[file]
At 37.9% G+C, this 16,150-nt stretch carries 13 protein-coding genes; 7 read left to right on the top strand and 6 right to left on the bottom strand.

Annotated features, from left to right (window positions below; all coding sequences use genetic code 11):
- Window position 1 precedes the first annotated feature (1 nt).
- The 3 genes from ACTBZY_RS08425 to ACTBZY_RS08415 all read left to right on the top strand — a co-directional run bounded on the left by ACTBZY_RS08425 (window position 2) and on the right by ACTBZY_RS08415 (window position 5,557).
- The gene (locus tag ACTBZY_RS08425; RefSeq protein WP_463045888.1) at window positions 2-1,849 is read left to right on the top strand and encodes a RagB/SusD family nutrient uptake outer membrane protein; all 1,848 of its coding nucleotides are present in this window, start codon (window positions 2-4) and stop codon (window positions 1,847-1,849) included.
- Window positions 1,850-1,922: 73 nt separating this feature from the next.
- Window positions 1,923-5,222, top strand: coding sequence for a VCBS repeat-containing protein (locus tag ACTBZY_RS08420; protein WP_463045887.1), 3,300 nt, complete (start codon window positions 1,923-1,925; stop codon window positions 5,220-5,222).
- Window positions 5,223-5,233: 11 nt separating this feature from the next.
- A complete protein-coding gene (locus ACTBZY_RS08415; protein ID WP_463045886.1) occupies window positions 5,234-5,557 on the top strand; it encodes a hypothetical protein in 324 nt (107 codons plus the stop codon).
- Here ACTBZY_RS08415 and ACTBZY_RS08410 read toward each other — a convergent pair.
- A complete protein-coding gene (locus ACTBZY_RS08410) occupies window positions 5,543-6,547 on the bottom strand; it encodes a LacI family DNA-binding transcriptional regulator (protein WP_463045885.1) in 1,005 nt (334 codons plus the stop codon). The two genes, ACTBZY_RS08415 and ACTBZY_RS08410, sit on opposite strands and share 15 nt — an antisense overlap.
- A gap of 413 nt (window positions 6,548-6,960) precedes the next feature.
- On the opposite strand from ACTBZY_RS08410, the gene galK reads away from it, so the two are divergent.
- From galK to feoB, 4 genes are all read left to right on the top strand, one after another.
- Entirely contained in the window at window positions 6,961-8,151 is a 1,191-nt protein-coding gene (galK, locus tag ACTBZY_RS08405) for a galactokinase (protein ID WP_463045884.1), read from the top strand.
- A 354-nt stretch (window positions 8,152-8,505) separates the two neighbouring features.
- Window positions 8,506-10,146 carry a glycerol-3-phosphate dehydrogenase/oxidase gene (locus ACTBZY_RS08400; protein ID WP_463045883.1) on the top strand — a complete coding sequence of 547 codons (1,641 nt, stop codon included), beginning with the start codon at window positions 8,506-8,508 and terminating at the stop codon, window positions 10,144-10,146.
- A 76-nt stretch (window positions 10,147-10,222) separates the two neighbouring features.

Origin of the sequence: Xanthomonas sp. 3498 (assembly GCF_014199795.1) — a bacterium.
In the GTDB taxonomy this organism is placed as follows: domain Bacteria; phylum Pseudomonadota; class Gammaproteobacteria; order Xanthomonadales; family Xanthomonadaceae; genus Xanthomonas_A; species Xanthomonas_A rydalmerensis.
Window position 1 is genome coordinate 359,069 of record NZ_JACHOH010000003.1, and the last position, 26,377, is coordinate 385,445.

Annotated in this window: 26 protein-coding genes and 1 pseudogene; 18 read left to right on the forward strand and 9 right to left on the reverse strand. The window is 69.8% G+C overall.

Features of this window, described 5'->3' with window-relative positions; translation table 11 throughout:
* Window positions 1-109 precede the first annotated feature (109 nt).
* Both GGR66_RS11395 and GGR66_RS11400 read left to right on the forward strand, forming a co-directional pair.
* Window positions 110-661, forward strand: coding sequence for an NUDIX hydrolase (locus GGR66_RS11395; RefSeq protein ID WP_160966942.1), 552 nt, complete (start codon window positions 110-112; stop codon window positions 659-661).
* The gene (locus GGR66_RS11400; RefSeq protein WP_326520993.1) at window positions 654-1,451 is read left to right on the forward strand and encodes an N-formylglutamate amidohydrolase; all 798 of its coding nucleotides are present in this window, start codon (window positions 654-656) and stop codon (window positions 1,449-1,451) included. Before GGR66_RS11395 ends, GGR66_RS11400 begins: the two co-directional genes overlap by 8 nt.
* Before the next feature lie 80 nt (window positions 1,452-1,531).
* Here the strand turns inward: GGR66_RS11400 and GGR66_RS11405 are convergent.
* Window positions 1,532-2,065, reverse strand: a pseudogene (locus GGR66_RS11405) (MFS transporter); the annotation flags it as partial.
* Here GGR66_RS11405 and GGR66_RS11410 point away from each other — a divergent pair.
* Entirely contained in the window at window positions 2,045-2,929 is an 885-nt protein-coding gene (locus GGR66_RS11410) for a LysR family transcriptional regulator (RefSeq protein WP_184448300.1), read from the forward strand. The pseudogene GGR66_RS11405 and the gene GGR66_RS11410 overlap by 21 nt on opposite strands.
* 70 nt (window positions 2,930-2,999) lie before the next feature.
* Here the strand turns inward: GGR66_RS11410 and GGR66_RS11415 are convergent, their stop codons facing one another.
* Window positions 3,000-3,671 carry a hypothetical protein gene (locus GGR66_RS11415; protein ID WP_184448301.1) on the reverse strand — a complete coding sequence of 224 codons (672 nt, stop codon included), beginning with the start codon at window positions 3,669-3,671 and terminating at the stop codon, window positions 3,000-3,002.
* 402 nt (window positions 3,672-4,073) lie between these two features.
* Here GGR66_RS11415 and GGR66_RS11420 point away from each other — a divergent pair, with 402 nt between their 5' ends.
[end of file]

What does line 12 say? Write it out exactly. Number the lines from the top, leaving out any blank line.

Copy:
- A gap of 413 nt (window positions 6,548-6,960) precedes the next feature.